Abstract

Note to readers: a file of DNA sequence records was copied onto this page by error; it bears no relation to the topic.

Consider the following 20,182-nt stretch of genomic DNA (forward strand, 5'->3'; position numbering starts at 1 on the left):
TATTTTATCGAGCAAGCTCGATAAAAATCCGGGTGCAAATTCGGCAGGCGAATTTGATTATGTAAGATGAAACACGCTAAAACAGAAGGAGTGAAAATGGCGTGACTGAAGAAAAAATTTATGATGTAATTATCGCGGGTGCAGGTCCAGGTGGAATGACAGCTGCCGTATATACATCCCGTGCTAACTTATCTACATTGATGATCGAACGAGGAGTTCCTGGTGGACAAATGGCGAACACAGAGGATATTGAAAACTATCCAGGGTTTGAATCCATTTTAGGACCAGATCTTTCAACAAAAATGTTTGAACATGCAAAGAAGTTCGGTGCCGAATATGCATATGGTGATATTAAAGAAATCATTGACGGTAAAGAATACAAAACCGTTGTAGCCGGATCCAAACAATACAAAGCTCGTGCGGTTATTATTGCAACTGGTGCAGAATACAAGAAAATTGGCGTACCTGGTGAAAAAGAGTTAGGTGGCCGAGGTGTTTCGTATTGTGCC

Three stratigraphically well defined rocks from the glaciogenic Scout Mountain Member, Neoproterozoic Pocatello Formation, southern Idaho, yielded sensitive, high-resolution ion-microprobe (SHRIMP) U-Pb zircon ages that constrain the age of the upper diamictite and its cap carbonate to between ca. 710 and 667 Ma. (1) Zircons from an epiclastic plagioclase-phyric tuff breccia immediately below glaciogenic Scout Mountain Member diamictite on Oxford Mountain, just north of the Utah border, yield a SHRIMP U-Pb concordia age of 709 ± 5 Ma. (2) A porphyritic rhyolite clast from the upper Scout Mountain Member diamictite at Portneuf Narrows, south of Pocatello, yields a concordia age of 717 ± 4 Ma. (3) The simple igneous zircon population from a reworked fallout tuff bed in the uppermost Scout Mountain Member, 20 m above the upper diamictite and its cap carbonate and immediately below a second cap-like carbonate, has a concordia age of 667 ± 5 Ma. These data support previous interpretations that the Scout Mountain Member glaciation scoured nearby volcanic highlands composed of the bimodal Bannock Volcanic Member and suggest that the volcanism was 717 ± 4 Ma. This age is close to, but distinctly older than, ca. 685 Ma U-Pb SHRIMP ages from the lithostratigraphically correlative Edwardsburg Formation in central Idaho. These data imply that the major rifting phase in this part of western Laurentia spanned 717–685 Ma rather than 800–750 Ma, as previously suggested. Further, because the Scout Mountain succession has been correlated with the Sturtian glacial phase on the basis of lithostratigraphy plus C and Sr isotope values in the carbonates, these data suggest that the Sturtian glacial epoch may have lasted until 670 Ma.

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